Can there be a perfected purity ball?
In a 2007 Glamour article on the Wilsons, Jennifer Baumgardner suggested that purity balls “represent [the abstinence movement’s] more extreme edge. The young women who sign covenants at these parties tend to be devout, home-schooled, and sheltered from popular culture.” Many fathers involved had similar complaints. “They allow girls as young as 8, 9 years old to attend,” said Devin Kessler, a father who attended a ball for high-school-age girls. “And I don’t think that’s right. Those girls are too young to know what it’s all really about.” Another father called the original ball “cheesy,” something his daughters wouldn’t be interested in. Brown said he thought the name was “terrible,” but that he knew he’d attract more interest with “Purity Ball” than, say, “Sexual Integrity Ball.”
“We didn’t like the name,” Brown said, “but we used it as a way of creating an image, however inaccurate.” He can see why people are disturbed by the Ball’s wedding symbolism, but he thinks they’re too quick to criticize. “There’s evidence that these types of events do help. Some studies show that people who participate in these events have a longer time to first intercourse and a smaller number of partners. People say that’s a failure because they break them, but that’s kind of like saying Donald Trump was a financial failure because he wasn’t a billionaire when he was 14.”
Wilson sees the ball evolving into a more focused call to the men to be fathers. “It’s a time to have fun, to dance, and build relationships,” he said, “but it is a call for men to be fathers, for men to be men, and to step in and stand in that role as a man, because it impacts the community around them. I’d love to see a shift from the focus on the physical.”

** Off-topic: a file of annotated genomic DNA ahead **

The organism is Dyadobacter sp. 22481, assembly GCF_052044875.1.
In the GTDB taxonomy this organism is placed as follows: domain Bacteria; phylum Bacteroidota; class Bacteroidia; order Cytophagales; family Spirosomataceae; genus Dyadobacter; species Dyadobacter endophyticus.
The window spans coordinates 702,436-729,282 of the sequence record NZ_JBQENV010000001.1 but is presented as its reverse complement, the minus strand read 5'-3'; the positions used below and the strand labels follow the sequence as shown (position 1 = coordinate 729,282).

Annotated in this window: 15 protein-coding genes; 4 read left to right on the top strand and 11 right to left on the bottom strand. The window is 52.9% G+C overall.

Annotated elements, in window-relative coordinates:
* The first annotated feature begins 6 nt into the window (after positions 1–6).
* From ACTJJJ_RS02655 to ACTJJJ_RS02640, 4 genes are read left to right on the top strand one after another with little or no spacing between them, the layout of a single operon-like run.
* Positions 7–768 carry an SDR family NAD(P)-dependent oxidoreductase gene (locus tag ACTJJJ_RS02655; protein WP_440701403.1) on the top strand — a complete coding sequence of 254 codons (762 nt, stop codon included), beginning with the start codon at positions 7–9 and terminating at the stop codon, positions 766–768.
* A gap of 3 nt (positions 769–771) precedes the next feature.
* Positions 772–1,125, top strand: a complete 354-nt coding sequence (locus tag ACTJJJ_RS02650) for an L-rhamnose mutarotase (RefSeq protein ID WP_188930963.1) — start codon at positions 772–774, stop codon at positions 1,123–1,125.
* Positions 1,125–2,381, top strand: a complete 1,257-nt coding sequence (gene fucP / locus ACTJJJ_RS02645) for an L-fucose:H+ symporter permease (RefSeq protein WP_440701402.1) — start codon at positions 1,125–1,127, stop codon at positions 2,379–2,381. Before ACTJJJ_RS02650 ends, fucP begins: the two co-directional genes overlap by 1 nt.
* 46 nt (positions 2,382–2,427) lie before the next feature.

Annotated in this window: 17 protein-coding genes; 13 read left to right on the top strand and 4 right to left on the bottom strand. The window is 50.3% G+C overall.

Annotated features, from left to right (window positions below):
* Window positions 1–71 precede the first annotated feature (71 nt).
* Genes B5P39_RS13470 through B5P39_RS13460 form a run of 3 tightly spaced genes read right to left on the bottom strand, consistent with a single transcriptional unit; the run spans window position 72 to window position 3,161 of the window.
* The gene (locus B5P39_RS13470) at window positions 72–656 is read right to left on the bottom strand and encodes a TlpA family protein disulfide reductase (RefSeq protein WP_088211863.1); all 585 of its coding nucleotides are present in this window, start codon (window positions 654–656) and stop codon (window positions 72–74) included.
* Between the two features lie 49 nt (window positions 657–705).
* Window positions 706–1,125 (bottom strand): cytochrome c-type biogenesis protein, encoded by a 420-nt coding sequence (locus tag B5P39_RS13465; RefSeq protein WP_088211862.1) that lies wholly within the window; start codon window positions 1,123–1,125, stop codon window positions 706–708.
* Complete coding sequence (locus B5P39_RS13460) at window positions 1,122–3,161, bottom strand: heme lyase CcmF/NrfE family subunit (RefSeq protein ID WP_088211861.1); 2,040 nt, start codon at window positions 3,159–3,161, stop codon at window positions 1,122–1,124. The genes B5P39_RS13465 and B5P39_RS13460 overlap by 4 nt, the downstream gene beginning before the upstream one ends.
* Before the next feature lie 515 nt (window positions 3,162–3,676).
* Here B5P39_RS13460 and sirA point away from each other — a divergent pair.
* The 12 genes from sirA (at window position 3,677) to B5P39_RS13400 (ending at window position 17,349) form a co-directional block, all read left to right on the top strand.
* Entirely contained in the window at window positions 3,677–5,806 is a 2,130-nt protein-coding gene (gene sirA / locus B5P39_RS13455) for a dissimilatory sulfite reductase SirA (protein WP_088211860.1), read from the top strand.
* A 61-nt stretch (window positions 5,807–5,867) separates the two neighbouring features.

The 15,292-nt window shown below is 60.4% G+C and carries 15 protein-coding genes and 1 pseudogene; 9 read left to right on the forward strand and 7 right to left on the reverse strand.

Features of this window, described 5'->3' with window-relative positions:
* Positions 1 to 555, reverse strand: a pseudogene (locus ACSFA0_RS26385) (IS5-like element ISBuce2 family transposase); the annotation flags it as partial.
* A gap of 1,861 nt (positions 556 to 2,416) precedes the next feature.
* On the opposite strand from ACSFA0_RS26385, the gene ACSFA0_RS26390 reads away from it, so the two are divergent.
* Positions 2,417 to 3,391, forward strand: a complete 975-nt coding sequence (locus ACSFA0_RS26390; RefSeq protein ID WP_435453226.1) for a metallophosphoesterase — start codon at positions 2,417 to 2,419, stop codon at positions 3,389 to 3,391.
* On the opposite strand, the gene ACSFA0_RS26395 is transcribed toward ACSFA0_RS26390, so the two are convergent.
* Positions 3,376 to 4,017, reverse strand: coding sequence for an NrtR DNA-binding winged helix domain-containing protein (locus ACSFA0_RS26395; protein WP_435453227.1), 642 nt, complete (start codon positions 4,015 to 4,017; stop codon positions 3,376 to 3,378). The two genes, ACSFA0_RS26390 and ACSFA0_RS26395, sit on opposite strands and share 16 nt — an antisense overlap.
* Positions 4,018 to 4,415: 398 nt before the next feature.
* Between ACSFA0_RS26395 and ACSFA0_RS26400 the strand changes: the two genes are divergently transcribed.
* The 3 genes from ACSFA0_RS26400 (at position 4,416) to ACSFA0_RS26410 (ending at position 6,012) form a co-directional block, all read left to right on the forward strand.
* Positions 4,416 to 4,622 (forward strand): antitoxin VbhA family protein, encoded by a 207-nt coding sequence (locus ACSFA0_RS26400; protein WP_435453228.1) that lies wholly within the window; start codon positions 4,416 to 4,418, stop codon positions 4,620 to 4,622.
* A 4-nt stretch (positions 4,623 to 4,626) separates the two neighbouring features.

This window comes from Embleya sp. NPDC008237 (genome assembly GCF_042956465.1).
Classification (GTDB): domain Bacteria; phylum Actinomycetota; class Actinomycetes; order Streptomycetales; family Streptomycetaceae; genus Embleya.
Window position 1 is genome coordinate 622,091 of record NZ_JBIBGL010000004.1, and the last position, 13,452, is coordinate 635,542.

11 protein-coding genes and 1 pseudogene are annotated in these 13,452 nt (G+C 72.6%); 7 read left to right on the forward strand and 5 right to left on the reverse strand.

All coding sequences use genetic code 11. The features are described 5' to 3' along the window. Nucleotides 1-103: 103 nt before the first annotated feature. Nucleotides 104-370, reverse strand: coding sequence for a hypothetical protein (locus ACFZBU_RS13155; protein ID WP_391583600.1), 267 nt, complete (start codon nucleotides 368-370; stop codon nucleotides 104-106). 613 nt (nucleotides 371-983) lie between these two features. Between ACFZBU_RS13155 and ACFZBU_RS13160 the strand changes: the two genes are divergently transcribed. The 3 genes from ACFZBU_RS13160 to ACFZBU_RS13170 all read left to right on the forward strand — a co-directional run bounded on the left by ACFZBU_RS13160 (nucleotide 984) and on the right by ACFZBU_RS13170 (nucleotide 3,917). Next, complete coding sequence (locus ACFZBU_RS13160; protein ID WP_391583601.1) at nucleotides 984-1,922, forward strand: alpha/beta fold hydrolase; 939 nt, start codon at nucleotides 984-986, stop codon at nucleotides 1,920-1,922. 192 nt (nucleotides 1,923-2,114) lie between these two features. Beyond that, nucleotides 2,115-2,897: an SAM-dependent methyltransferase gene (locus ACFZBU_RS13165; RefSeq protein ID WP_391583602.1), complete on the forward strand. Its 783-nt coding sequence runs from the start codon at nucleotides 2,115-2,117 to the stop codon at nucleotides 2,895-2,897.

But the other fathers I spoke with seemed more interested in reconciling their religious beliefs with their goal to rationally advise and communicate with their daughters about the unnerving topic of sexuality.
“There’s really nothing else out there that I’m aware of that gives dads and daughters a platform to talk about these issues,” Frost said. “It’s a wonderful opportunity to give us a really nice evening together, and to talk about something that could be uncomfortable.” Paul Dyer, a 25-year-old father who promotes local Purity Balls on his religious radio station, believes the event gives daughters the message that “we as fathers believe in them, and that we’ll be there to help them if things get tough. The reason that a girl decides to wait sexually is because she knows her value. And this is an opportunity for the father to really hit home how valuable she is.”
“The reason to have an event like this is to establish communication, to keep lines of communication open,” Brown said. “We value our daughters, so we want to do something like this to show them how much we love and care about them.” He sends weekly “suggested discussion topic” emails out to both fathers and daughters in the five weeks prior to the Ball. The emails tackle complicated questions about dating, sex, and relationships. “Our objective is that the Purity Ball should be a culmination of conversations, not a one-time discussion.”
One email lists scenarios in which girls might one day find themselves, such as “You’re a freshman in college, and your non-Believing roommate has a party. You meet a guy there who is nice, gentlemanly, and very attractive. He invites you to leave the party and go out for a cup of coffee. What do you say? If you say yes, and while you’re drinking your latte he invites you to go with him to the game next Saturday, what do you say? Or, if he invites you to go back to his dorm, what do you say?”
Another: “You are 29 years old, and you aren’t married yet. When you committed yourself to purity in high school, you thought you’d be married at least by age 22. Should you still stick with your commitment to purity? Why?”